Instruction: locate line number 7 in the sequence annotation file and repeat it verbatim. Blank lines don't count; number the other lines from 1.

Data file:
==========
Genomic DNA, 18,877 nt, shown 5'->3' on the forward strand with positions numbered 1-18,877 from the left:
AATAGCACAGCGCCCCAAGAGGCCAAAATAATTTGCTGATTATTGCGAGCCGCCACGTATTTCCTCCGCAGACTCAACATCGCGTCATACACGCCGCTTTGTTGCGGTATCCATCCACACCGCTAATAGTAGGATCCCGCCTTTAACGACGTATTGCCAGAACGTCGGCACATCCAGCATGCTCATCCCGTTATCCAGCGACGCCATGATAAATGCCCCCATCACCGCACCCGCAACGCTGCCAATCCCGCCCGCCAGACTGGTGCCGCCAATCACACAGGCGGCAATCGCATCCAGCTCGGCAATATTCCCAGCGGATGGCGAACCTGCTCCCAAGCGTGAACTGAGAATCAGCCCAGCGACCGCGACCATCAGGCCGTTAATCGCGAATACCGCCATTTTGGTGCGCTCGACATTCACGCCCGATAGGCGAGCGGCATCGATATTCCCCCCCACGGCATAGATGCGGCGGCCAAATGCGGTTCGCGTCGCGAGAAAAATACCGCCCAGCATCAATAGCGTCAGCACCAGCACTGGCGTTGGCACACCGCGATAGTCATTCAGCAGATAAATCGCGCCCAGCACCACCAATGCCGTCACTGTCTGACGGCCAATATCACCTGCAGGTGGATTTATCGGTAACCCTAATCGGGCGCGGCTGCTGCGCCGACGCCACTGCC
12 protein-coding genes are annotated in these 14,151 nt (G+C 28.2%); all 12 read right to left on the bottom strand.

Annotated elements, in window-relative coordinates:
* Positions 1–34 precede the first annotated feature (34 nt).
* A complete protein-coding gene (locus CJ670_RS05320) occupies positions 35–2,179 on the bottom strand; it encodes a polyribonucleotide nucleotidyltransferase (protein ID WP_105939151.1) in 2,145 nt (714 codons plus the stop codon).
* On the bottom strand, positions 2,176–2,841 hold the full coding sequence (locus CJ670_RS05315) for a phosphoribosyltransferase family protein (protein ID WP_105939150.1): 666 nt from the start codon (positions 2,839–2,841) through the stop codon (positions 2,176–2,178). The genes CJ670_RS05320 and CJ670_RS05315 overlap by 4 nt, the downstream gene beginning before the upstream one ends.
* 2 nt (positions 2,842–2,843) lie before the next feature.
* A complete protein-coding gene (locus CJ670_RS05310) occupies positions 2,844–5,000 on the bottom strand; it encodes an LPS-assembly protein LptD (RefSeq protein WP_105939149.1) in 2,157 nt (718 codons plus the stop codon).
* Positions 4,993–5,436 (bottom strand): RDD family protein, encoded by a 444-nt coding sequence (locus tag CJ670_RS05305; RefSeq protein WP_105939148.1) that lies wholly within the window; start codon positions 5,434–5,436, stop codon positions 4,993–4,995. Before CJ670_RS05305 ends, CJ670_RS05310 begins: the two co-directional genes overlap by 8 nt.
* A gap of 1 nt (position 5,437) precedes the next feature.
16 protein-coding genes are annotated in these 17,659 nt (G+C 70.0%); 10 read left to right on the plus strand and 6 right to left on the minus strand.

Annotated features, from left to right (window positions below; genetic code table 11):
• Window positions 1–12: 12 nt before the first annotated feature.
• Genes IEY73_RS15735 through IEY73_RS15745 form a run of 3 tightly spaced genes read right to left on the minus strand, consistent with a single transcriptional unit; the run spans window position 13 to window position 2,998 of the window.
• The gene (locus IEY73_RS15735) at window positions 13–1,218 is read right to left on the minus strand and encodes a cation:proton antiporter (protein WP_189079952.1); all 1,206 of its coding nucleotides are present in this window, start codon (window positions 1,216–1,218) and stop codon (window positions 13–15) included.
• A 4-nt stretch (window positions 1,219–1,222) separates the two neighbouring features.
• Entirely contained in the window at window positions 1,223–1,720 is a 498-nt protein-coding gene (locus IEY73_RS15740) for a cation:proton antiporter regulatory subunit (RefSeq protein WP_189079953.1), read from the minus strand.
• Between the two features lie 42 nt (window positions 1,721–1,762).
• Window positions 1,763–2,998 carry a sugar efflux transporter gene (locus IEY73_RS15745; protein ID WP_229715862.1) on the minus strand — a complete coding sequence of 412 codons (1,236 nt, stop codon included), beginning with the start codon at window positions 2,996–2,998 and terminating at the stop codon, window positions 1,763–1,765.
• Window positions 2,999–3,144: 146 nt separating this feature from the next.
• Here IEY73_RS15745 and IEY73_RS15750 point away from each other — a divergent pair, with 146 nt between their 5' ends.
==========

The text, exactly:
* On the bottom strand, positions 2,176–2,841 hold the full coding sequence (locus CJ670_RS05315) for a phosphoribosyltransferase family protein (protein ID WP_105939150.1): 666 nt from the start codon (positions 2,839–2,841) through the stop codon (positions 2,176–2,178). The genes CJ670_RS05320 and CJ670_RS05315 overlap by 4 nt, the downstream gene beginning before the upstream one ends.